Making Book 6: Current Technologies in the Library

One interesting aspect of writing most anything is dissonance between what you set out to write—and what a reader thought you should be writing.

In one way, that happened with MARC for Library Use, but at the editorial level: One publisher’s acquisitions editor thought I should be writing about how to catalog with MARC tags. I don’t remember running into that level of dissonance with reviewers, though.

This book—full title Current Technologies in the Library: An Informal Overview—was where I ran into full-scale dissonance. As I remember, at least one reviewer (and maybe more) was really unhappy with the book because they thought it would be about leading-edge or cutting-edge or future technologies. They were particularly unhappy that the first chapter was “The Printed Page.”

But this book wasn’t futurism; it wasn’t cutting-edge; it was designed to help people think about and understand the technologies that their libraries currently used and some of the history behind some of them.

To quote from the introduction:

This book provides some background for many areas of current technology. It won’t make you an expert in any area, but will introduce you to some of the terminology, some of the basic concepts, and some specific ways in which the technology may affect libraries now or in the near future. It will also offer suggestions for further reading, should you wish to delve more deeply into a particular field.

The book was about tools, techniques and media, rather than systems, solutions and messages. I suggested four categories, of which the book covered portions of the second and third:

  1. Invisible and underlying technology—e.g., the electrical transmission system, heating and cooling, etc.
  2. Media and carriers—methods of storing and transmitting information.
  3. Tools and techniques (but only a few of those)
  4. Systems, e.g. library automation systems.

I tried to cover technologies that were still reasonably current in 1988—”either emerging with the likelihood of success, active or mature.”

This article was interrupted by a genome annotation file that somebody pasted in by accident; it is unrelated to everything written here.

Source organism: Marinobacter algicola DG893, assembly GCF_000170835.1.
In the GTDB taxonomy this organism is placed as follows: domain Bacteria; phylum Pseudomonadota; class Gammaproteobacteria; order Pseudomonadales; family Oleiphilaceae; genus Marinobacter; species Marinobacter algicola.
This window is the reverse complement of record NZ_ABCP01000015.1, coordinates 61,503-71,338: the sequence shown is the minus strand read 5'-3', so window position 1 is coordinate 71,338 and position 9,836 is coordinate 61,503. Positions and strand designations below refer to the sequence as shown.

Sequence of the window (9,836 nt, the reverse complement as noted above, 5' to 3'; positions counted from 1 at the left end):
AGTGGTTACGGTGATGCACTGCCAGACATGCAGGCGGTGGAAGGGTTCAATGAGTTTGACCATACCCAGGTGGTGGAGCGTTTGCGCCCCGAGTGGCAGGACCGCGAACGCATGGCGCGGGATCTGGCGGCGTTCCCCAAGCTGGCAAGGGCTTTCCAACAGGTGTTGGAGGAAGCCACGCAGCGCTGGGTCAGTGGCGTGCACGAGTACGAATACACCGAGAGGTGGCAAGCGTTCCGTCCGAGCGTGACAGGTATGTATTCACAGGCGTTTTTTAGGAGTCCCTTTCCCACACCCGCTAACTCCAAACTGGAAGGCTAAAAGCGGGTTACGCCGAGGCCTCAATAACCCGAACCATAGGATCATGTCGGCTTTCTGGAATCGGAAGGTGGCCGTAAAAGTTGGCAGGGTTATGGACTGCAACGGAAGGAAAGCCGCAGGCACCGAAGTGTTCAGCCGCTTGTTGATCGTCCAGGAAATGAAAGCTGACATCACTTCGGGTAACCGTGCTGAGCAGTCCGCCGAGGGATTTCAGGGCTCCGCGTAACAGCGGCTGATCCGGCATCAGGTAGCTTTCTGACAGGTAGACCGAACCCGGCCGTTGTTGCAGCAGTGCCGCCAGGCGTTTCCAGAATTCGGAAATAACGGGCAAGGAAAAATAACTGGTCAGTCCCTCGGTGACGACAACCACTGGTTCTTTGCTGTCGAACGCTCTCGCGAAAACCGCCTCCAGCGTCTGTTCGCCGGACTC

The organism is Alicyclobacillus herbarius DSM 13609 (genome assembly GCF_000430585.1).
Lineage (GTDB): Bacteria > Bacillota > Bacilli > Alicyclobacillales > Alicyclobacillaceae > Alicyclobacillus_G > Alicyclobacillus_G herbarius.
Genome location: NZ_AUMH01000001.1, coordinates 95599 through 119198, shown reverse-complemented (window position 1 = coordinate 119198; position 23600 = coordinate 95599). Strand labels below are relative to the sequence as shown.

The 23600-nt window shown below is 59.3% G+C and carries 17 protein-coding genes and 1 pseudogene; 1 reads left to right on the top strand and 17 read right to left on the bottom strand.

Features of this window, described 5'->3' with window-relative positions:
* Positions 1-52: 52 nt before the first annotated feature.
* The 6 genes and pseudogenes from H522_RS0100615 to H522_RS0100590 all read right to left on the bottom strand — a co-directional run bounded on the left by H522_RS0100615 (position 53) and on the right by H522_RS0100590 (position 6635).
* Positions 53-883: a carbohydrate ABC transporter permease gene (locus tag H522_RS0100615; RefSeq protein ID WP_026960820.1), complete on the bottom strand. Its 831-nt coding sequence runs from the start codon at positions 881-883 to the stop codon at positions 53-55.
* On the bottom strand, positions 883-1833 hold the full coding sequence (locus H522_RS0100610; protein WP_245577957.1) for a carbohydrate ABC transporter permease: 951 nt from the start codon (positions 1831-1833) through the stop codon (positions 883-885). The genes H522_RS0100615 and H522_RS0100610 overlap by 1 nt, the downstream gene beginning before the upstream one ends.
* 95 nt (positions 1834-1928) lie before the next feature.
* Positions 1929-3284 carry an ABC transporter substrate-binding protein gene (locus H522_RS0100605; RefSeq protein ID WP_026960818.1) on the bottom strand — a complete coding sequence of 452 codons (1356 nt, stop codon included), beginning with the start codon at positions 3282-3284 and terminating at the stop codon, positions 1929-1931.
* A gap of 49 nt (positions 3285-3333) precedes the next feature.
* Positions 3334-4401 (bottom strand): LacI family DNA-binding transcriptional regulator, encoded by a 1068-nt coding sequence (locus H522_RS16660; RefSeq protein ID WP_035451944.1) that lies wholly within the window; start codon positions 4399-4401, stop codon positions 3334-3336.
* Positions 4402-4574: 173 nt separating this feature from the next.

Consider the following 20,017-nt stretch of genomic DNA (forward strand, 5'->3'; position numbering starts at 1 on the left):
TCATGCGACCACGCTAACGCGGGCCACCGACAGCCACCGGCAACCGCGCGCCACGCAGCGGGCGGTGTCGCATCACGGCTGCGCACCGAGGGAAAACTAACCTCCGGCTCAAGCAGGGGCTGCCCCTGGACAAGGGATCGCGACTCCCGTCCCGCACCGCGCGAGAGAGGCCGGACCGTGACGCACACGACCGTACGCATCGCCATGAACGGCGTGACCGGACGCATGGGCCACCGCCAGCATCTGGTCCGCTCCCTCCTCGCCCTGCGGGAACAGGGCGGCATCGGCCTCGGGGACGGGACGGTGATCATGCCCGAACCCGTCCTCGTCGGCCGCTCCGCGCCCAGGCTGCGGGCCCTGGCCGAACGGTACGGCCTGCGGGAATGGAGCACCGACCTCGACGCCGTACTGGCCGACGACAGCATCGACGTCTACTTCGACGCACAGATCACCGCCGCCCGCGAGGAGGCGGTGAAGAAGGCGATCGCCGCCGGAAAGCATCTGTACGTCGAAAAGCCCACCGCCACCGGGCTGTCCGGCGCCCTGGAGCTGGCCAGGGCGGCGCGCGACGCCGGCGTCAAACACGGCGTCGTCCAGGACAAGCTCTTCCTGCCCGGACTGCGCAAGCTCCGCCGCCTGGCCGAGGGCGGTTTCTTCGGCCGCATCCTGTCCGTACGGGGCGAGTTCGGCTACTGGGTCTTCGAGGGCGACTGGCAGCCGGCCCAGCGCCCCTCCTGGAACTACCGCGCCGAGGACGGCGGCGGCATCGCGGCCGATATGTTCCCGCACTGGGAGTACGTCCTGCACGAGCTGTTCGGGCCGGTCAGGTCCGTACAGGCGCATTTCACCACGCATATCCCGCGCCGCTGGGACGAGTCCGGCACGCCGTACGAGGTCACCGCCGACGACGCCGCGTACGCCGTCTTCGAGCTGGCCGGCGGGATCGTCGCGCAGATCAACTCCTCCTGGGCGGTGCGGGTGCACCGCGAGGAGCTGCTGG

Part 1 is Publishing Media—beginning with The Printed Page and running through Software for Lending, with a final chapter on Preservation.

Part 2 is Computers and Communications, with chapters on computers, input and display, printers, etc.

I included thumbnail histories and tables in some chapters, doing enough research to be reasonably sure of what I was saying—and I admit that I come back to the book at times to use these resources. I discussed interesting historical aspects of specific media and technologies, some of the advantages and problems, and in some cases specific library applications. (E.g., in the microform chapter—which begins “Microform is the Rodney Dangerfield of information media: it doesn’t get any respect”—I included “Closed Systems,” which most younger librarians may never have seen. Best examples: Newspaper Index and Magazine Index in ye olden days, big boxes with screens and locked-in computer-output microfilm (COM).)

Each chapter ended with a brief bibliography—items for further reading. The book included a fairly extensive glossary.

I should note that my wife specifically encouraged this project—and, unusually, went through the manuscript making lots of suggestions to improve the text. I believe it’s one of the best written books I’ve ever done, thanks in part to her critical eye.

The 324-page 6″ x 9″ book was published by G.K. Hall in paperback and hardcover (with a paper sleeve, the first of my hardcover books to use a sleeve rather than casewrap) in 1988. I believe it was useful; it sold reasonably well, although it didn’t set the world on fire. I cannot imagine doing a newer version of it!

Crawford, Walt. Current Technologies in the Library: An Informal Overview. Professional Librarian Series. Boston: G.K. Hall, 1988. ISBN 0-8161-1886-8. ISBN 0-8161-1888-4 (pbk.)

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